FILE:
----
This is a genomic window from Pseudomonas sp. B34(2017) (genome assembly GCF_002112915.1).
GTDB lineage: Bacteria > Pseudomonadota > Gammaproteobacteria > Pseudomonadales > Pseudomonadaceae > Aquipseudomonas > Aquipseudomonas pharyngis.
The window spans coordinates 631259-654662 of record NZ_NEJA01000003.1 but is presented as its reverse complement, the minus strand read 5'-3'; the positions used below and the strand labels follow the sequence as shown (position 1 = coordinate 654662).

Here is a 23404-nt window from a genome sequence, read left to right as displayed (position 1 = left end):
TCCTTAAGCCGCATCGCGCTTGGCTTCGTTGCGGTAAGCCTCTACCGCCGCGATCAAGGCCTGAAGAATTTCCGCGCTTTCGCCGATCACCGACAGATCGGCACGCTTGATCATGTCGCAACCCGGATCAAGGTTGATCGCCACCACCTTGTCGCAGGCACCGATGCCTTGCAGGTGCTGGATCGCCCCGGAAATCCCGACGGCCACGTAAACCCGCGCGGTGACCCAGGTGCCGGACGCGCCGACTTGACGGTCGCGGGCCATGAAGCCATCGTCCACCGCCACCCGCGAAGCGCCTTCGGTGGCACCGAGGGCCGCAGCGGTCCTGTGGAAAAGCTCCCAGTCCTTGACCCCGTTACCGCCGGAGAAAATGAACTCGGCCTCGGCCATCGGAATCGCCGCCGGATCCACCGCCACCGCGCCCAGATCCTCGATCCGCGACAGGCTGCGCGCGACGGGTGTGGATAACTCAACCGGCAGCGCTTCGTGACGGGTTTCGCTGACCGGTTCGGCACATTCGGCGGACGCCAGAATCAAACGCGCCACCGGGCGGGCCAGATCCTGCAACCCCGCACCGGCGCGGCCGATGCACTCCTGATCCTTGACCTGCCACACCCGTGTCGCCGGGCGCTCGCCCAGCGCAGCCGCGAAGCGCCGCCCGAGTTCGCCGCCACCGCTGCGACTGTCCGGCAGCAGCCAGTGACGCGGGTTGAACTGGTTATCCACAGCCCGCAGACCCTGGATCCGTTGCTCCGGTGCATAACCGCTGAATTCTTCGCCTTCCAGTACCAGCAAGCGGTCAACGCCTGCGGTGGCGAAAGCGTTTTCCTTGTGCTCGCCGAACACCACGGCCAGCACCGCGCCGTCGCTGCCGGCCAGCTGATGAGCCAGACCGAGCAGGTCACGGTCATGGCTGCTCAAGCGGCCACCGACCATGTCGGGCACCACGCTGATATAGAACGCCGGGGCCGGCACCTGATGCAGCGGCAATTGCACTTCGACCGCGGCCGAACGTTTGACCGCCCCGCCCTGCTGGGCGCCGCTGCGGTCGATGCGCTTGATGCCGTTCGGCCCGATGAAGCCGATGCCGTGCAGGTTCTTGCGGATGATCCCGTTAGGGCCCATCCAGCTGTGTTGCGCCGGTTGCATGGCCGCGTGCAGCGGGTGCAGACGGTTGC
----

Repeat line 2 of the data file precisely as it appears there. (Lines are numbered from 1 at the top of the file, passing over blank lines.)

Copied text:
GTDB lineage: Bacteria > Pseudomonadota > Gammaproteobacteria > Pseudomonadales > Pseudomonadaceae > Aquipseudomonas > Aquipseudomonas pharyngis.